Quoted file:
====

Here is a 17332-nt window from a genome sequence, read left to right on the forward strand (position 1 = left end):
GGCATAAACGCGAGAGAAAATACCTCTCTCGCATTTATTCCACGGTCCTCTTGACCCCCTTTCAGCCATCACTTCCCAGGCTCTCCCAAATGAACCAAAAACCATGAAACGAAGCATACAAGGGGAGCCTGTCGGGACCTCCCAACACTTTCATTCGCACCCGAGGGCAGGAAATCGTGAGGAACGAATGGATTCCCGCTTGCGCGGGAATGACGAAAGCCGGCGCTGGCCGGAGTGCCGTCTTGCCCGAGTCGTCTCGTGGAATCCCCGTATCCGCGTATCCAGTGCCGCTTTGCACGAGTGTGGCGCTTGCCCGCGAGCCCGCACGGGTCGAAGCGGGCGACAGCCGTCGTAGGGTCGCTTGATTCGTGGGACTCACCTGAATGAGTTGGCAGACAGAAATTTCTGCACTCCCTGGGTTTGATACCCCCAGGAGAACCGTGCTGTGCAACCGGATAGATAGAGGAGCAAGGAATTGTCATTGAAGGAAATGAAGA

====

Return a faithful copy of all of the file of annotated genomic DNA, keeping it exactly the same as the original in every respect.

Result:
Here is a 17332-nt window from a genome sequence, read left to right on the forward strand (position 1 = left end):
GGCATAAACGCGAGAGAAAATACCTCTCTCGCATTTATTCCACGGTCCTCTTGACCCCCTTTCAGCCATCACTTCCCAGGCTCTCCCAAATGAACCAAAAACCATGAAACGAAGCATACAAGGGGAGCCTGTCGGGACCTCCCAACACTTTCATTCGCACCCGAGGGCAGGAAATCGTGAGGAACGAATGGATTCCCGCTTGCGCGGGAATGACGAAAGCCGGCGCTGGCCGGAGTGCCGTCTTGCCCGAGTCGTCTCGTGGAATCCCCGTATCCGCGTATCCAGTGCCGCTTTGCACGAGTGTGGCGCTTGCCCGCGAGCCCGCACGGGTCGAAGCGGGCGACAGCCGTCGTAGGGTCGCTTGATTCGTGGGACTCACCTGAATGAGTTGGCAGACAGAAATTTCTGCACTCCCTGGGTTTGATACCCCCAGGAGAACCGTGCTGTGCAACCGGATAGATAGAGGAGCAAGGAATTGTCATTGAAGGAAATGAAGA